Three Trends in Digital Marketing for 2016

Posted on by Michael Aaron Flicker
  1. Social and Shopping Converge

Retailers have been using social to successfully engage their customers for some time. Now, many have come to realize social media can mean much more than just relationship marketing.

Flat design concepts set application icons with new year 2016 si2015 saw a host of interesting developments that are allowing brands to bring shopping into the social experience. Facebook Shop Now and Twitter’s Product Pages are making it easier than ever for retailers to activate consumers from within their social streams. Instagram and Pinterest have also both introduced new buying features that are creating new opportunities for marketers.

Retailers are also recognizing the power of social for activating fans and customers. In The Pink, a signature Lilly Pulitzer retailer with ten locations in New England, ran a campaign encouraging customers to record short videos of themselves to share via their own social networks. The campaign, supported by mobile video ad platform Vivoom, generated an average spend of $200 per customer.

As brands and retailers look for ways to reach customers in a saturated media market – and in the face of ad blocking technology – connecting creatively though social channels will be an increasingly important approach.

  1. Tech Buys In To Traditional Media

2015 saw major changes in the ways media is produced and consumed. Yes, this could probably have been said about every year since the Web went live, but 2015 offered some stand out examples. Jeff Bezos’ acquisition of the Washington Post was an early harbinger of the trend. With cash on their balance sheets, tech players are looking to use traditional media in new ways.

Apple and companies like AOL, Yahoo, and Google recognize the value of TV audiences and are actively seeking ways to get a piece of the action. Examples include content production, the introduction or improvement of new media devices, and partnerships that can help bring consumer and tech brands together. Google, for example, is working with Sony to have Android TV built into the entire Sony television lineup.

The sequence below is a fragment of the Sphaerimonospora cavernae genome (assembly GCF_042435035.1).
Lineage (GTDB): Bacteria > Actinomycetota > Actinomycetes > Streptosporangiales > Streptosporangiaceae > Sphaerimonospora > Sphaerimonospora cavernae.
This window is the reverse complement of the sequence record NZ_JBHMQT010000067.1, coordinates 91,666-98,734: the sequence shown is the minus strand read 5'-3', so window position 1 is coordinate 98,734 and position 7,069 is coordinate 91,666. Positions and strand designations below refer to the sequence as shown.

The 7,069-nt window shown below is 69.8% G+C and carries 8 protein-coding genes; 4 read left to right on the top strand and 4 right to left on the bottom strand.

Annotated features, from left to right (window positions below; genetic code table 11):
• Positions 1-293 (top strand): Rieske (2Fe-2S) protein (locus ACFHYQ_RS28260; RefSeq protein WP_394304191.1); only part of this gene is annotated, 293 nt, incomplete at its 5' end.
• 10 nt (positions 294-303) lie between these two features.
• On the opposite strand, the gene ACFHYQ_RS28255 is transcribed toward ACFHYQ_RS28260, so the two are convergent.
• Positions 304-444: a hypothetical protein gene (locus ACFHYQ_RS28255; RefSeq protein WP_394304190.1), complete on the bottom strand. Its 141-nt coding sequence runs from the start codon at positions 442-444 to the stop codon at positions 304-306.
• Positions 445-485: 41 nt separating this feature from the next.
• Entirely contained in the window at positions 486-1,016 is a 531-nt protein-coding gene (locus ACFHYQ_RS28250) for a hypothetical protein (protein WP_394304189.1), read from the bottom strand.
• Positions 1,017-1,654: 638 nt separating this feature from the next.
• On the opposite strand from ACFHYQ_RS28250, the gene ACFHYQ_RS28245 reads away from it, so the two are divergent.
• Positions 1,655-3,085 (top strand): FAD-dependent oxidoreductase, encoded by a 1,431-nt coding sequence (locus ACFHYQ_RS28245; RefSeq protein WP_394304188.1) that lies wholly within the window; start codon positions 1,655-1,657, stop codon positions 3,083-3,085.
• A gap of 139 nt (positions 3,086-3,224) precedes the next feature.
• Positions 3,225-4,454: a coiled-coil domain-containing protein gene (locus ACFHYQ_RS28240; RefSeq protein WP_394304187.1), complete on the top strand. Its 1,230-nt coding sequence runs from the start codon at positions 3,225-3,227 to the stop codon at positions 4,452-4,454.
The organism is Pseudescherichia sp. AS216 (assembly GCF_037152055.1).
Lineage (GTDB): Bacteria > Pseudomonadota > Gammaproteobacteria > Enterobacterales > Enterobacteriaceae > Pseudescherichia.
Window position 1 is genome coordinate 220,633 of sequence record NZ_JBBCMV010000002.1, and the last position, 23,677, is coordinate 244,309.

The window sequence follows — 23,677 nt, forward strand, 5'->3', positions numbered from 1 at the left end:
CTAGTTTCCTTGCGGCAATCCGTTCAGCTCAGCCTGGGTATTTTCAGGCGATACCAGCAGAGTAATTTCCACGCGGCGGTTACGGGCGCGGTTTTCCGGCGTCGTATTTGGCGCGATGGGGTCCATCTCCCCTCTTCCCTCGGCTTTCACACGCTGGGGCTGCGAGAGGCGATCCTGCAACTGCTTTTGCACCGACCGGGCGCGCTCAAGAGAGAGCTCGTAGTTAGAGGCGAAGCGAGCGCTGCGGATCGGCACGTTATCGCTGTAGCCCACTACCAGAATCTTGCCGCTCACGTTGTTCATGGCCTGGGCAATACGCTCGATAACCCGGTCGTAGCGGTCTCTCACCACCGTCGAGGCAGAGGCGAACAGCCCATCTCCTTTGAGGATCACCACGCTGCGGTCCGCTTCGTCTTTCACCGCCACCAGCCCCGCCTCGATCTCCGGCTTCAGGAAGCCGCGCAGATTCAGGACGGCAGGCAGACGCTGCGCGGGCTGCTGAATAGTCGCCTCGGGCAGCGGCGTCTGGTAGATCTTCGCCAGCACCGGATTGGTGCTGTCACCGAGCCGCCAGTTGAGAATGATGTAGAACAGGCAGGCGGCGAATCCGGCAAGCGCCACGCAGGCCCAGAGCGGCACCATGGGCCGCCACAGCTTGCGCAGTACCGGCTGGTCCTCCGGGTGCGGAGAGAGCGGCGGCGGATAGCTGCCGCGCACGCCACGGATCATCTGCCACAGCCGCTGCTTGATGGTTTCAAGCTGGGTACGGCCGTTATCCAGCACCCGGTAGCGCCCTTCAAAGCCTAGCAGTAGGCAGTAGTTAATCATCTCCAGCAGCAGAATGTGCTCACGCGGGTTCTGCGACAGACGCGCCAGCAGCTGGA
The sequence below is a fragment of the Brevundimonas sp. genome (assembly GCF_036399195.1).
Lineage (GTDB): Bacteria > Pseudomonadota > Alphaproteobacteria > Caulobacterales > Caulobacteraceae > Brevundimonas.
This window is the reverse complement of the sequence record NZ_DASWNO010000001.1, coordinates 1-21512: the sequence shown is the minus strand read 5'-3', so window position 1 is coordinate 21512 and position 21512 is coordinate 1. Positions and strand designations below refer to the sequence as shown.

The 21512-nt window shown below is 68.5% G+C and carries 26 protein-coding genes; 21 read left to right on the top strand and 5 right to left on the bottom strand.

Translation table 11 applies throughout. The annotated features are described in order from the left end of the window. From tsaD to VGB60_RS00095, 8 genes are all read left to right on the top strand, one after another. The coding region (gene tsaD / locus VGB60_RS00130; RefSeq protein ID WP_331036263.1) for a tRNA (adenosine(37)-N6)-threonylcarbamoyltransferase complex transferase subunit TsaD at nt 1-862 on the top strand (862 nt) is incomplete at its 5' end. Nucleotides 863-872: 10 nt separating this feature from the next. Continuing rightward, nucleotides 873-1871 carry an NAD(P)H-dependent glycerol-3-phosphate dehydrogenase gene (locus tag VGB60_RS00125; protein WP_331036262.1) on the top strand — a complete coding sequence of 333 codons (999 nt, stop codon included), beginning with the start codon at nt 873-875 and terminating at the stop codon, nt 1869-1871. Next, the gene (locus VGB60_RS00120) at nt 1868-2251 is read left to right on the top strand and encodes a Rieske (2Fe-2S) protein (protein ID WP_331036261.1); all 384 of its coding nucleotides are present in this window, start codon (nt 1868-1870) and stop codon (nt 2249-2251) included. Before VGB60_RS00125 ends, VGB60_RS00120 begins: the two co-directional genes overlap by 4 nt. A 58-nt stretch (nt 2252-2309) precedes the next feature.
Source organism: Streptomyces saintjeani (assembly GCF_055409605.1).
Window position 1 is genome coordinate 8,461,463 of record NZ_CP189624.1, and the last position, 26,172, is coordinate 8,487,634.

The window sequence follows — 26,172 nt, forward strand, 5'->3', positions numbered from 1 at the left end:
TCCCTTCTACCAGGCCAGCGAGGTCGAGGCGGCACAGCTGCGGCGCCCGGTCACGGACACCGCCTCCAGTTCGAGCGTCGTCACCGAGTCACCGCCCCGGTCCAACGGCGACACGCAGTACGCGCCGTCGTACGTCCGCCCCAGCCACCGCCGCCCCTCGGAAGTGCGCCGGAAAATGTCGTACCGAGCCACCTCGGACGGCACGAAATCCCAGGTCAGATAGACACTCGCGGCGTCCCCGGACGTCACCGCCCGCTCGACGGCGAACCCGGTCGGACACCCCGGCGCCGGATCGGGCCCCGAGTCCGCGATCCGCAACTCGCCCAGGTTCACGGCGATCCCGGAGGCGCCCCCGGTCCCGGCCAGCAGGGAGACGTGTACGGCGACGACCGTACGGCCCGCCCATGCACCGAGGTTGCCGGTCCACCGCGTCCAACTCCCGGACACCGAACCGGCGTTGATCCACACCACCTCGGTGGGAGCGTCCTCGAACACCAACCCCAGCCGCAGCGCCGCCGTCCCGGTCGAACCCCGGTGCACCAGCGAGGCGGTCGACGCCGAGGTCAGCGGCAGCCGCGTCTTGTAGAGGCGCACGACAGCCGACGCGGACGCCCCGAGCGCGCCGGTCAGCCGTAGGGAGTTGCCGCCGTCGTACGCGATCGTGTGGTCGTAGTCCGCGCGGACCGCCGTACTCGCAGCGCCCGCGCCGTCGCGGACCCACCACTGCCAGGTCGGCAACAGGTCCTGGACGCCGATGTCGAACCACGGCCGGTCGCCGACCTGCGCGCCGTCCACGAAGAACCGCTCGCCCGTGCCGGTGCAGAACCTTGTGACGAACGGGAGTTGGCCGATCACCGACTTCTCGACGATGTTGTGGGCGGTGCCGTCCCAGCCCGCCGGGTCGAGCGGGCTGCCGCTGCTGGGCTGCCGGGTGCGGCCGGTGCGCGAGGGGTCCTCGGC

The streaming TV revolution has accelerated this trend. AOL and Yahoo are now creating original content, with Yahoo picking up and extending Community – now a hit but which was previously cancelled by NBC. The biggest news and potential wildcard is the rebirth of Apple TV, which the company promises will be “The Future of TV.” A sign of how seriously Amazon is taking its place in the content delivery market is the company’s decision to stop selling streaming devices from either Apple or Google.

At the same time, the entertainment industry will continue to seek ways to capitalize on second screening to increase engagement with audiences and provide more meaningful ways for brands to reach consumers. Will 2016 be the year all of the pieces fall into place?

  1. Publishing Reimagined

There’s no doubt that 2016 will see the continuation of the revolution in publishing. When Facebook opened the spigot with outbound links to publishers, the number quickly grew from 62 million to 161 million. Two years ago, Facebook and Google were about equal when it came to sending clicks to the BuzzFeed network of sites, which receive more than 200 million unique visitors per month. Today, thanks to its more aggressive Instant Articles approach, Facebook sends 3.5X more traffic to BuzzFeed than Google.

It isn’t just millennial-focused publishers that are seeing a benefit. The New York Times receives 15% of its traffic from Facebook, a number that has doubled over the past year. Now that Instant Articles is live for all iOS users (it’s also currently being tested on Android in India), that figure could skyrocket. This would be a welcome development for the Times (and other publishers) in the face of declining site traffic and the rise of ad blocking but it comes with a risk. Rather than owning the relationship with its readers, the Times has become dependent on the social giant. A role reversal indeed.

There has been ongoing speculation about whether Facebook will open Instant Articles to brands. If it does, it means we’ll see an increase in native advertising in our News feeds. If it doesn’t, we’ll still see an increase in advertising via sponsored posts by publishers who have signed agreements with Facebook.

In 2015 we saw developments that lay the foundation for even bigger changes in 2016. Social shopping, tech players becoming leaders in traditional media and the large platform players rewriting the rules of publishing are just three of the things to pay attention to during the coming year.

Michael Aaron Flicker is the founder and president of XenoPsi.

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